Florida scrub lizard

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Florida scrub lizard
Florida Scrub Lizard, Enchanted Forest, 3-14-05 (4750231533).jpg
Conservation status
Scientific classification
Kingdom: Animalia
Phylum: Chordata
Subphylum: Vertebrata
Class: Reptilia
Order: Squamata
Suborder: Lacertilia
Family: Phrynosomatidae
Genus: Sceloporus
Species group: S. undulatus
Species: S. woodi
Binomial name
Sceloporus woodi
Stejneger, 1918

The Florida scrub lizard (Sceloporus woodi) is a species of lizard endemic to Florida in the United States.

The adult lizard is about 5 inches long. It is gray or brownish with a longitudinal brown stripe down each side of the body. The male has turquoise patches on the throat and belly. The female usually lacks the throat patches but may have lighter patches on the abdomen.[1]

Courtship and mating occur in spring. The female buries up to 5 clutches of 2 to 8 eggs each. Eggs take about 75 days to hatch, probably depending on ambient temperature. The last hatchlings of the year emerge in November. The lizard becomes sexually mature in 10 to 11 months.[1]

This is a species of the Florida scrub, including evergreen oak and sand pine scrub. It is found less often in the ecotone between scrub and sandhill habitat, flatwoods, and citrus groves. It is most common in dry habitat with open areas for basking and nesting with nearby pines or oaks for shelter. A closed canopy makes the habitat unsuitable.[2]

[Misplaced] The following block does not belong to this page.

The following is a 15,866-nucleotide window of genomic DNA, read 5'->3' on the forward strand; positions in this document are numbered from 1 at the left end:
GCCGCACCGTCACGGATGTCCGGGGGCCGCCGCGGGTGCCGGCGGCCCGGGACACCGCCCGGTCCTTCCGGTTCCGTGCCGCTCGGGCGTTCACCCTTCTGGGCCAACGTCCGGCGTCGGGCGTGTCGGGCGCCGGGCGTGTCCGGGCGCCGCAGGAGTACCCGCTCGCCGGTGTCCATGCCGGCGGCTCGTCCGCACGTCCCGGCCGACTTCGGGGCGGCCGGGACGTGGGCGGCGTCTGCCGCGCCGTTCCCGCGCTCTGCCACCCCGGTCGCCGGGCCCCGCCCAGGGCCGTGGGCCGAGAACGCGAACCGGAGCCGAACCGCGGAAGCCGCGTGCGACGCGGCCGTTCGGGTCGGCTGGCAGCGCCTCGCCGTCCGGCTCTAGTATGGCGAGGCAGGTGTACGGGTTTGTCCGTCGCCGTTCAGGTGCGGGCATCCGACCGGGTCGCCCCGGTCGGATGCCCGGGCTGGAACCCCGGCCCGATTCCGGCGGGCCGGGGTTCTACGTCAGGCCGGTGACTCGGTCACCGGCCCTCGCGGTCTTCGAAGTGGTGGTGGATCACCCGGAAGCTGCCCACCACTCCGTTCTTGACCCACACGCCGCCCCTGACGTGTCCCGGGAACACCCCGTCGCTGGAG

The species has a disjunct distribution with four main population areas, the Atlantic coast scrubs, the Gulf Coast scrubs, the inland central peninsula, and Ocala National Forest and environs. It occus on the Lake Wales Ridge.[2] It is common in the Ocala National Forest, but it is slowly declining in most of its range due to loss of habitat. It was more widespread before the intensive development of Florida's scrub zones and sandy ridges.[2] Habitat loss to development, including the establishment of citrus groves, has reduced populations. Fire suppression causes habitat changes such as closure of the canopy, which eliminates the open spaces required by the species.[1][2]

This species occurs in widely spaced patches of a habitat type that is naturally fragmented, and it does not disperse far from its natal area. The main population groups have remained separate for many thousands of years, causing isolation that has led to the development of high genetic diversity in the species as a whole. During conservation efforts, it is important to maintain such diversity.[1]

References[edit]

  1. ^ a b c d Branch, L. C. and D. G. Hokit. Florida scrub lizard (Sceloporus woodi). Document WEC 139. Wildlife Ecology and Conservation Department, Florida Cooperative Extension, University of Florida IFAS. Published 2000, revised 2008, reviewed 2012.
  2. ^ a b c d Hammerson, G. A. 2007. Sceloporus woodi. In: IUCN 2013. IUCN Red List of Threatened Species. Version 2013.1. Downloaded on 21 July 2013.